Our Trail Guide provides 1:15,000 topographic maps and written descriptions of all the trails we maintain. These will help you confirm your location on the trail and prepare you for general trail conditions. Side trails may be offered as alternate routes. Many interesting features are noted to spice up the text with entertaining and educational insights.
Navigating the trails is relatively easy if you follow the system of blazes – painted symbols that mark the trail. They’re painted on trees, posts, concrete or steel structures, and are generally about 5-6 feet off the ground. They may also be found on a rock, a short post, or on the road where there is no alternative.
The main MTA trail is marked with white blazes, with secondary trails in blue or yellow. One vertical blaze indicates you’re on the trail. Two vertical blazes offset indicates a turn, either left or right – read these from the bottom to top to determine the direction of the turn. Verify that the turn is correct by confirming the next vertical blaze. One horizontal blaze above a vertical blaze indicates you’ve reached the end of the trail.
Our trails often cross other, unmaintained and/or private trails that are not intended for public use. These other trails are not on our maps and are not blazed. Please stay safe, and respect the landowners by staying on the designated trails.
The Trail Users Code
- Hike only along marked routes. Don’t take shortcuts.
- Respect the rights and privacy of landowners and people living near the trail.
- Don’t climb fences; use the gates provided and close them behind you.
- Leave the trail cleaner than you found it; carry out litter.
- Fires are not permitted along the trail. The only exception is within Falls Reserve Conservation Area, at designated campsites.
- Leave flowers, plants and animals undisturbed for others to enjoy.
- Keep dogs on a leash, especially on or near farmland and roadways.
- Be responsible for the well-being of yourself and your company.
How to Stay Safe
All of our trails are used at your own risk. Conditions change with the weather; they can become slippery when wet, especially un-shingled wood structures covered with fallen leaves, and wet earth slopes. There may also be broken boards on bridges and boardwalks, uncleared windfalls and tripping hazards from tree roots, etc. Please let MTA know if you encounter any hazards on the trail.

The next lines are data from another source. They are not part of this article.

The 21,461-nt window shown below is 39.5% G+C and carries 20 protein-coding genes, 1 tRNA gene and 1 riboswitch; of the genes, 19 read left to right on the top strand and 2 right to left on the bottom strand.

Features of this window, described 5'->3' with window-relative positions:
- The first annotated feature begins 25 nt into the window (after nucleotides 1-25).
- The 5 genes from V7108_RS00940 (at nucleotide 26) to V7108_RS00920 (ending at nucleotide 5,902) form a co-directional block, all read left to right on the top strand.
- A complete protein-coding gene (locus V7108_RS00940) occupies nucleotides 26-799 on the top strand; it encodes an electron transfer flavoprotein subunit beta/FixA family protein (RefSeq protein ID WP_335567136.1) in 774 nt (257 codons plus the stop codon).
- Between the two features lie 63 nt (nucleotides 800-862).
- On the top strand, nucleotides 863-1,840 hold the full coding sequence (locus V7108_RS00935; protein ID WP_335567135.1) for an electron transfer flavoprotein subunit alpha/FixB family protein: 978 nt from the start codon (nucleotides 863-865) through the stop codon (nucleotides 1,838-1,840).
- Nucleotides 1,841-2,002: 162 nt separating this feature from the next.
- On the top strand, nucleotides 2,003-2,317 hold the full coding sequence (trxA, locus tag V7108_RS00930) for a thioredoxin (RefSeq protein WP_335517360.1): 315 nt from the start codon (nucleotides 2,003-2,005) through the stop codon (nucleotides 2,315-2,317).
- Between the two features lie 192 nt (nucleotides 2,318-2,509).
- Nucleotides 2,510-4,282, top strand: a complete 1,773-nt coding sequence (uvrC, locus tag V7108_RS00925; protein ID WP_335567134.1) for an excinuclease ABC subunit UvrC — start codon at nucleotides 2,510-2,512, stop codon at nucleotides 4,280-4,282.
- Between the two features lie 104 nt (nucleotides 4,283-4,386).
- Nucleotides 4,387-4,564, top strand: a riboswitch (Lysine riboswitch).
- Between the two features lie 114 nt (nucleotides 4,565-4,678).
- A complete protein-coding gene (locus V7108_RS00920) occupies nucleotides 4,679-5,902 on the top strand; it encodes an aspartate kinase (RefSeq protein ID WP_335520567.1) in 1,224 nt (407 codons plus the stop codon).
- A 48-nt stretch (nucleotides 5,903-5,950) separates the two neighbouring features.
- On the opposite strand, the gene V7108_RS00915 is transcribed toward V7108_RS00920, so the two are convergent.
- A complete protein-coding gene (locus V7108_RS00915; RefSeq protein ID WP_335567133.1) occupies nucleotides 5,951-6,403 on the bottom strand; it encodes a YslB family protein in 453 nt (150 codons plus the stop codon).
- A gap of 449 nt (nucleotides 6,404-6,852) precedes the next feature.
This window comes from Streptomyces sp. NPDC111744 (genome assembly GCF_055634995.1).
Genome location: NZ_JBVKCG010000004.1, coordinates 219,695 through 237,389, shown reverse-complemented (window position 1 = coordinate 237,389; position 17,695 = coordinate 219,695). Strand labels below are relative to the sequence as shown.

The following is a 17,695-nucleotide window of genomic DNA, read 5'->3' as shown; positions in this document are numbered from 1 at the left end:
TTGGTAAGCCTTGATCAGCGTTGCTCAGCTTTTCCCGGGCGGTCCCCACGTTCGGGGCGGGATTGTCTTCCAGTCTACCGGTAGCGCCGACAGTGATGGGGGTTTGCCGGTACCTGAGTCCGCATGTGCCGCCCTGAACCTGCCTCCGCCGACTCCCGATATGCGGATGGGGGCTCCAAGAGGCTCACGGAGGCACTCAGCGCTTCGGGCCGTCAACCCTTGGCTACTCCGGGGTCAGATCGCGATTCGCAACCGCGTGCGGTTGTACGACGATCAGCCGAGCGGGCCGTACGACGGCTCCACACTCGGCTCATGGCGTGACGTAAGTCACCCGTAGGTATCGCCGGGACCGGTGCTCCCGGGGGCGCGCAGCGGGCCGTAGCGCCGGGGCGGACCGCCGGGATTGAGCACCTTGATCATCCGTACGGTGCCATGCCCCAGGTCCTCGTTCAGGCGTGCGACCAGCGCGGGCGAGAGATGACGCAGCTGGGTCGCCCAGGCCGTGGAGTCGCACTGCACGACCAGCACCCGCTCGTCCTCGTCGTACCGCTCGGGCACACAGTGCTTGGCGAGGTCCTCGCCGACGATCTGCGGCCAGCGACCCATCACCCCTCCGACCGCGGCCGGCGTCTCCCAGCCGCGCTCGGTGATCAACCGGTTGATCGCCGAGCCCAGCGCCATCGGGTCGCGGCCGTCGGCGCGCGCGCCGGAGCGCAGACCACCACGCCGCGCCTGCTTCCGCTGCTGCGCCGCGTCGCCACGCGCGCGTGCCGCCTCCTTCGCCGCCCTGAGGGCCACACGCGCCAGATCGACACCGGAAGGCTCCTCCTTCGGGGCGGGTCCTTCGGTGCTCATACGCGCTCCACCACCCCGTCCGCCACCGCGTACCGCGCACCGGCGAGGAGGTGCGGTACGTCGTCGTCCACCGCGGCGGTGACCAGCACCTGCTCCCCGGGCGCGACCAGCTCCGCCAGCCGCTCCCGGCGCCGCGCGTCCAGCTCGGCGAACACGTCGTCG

Being prepared can make the difference between a happy or a miserable experience. Accidents are more likely to happen when you’re thirsty, hungry, cold, hot or tired. Be prepared and make good decisions.
- Avoid hiking alone. But if you do, let someone know where you’re going and when you’ll be back.
- Bring a light backpack with your supplies
- Hiking pole(s) or walking stick(s)
- Dress appropriately for the terrain and weather – sturdy footwear, extra layers, rain gear, a hat.
- Sunglasses, sunscreen, insect repellent or head-net.
- Water and snacks. Some people need a lot of water, some less. Know your needs before you set out.
- A cell phone. You may need to get to a height of land to get service.
- Some basic first aid equipment: bandaids, disinfectant, after-bite.
- Be familiar with poison oak, poison ivy and poison sumac. Carry pictures with you (printed, or on your phone). When in doubt, don’t touch.
- Follow your location on the map, pay attention to the blazes and other landmarks such as Km markers and road signs.
- 911 numbers and road names are given on the maps. They are reliable landmarks in case of emergency.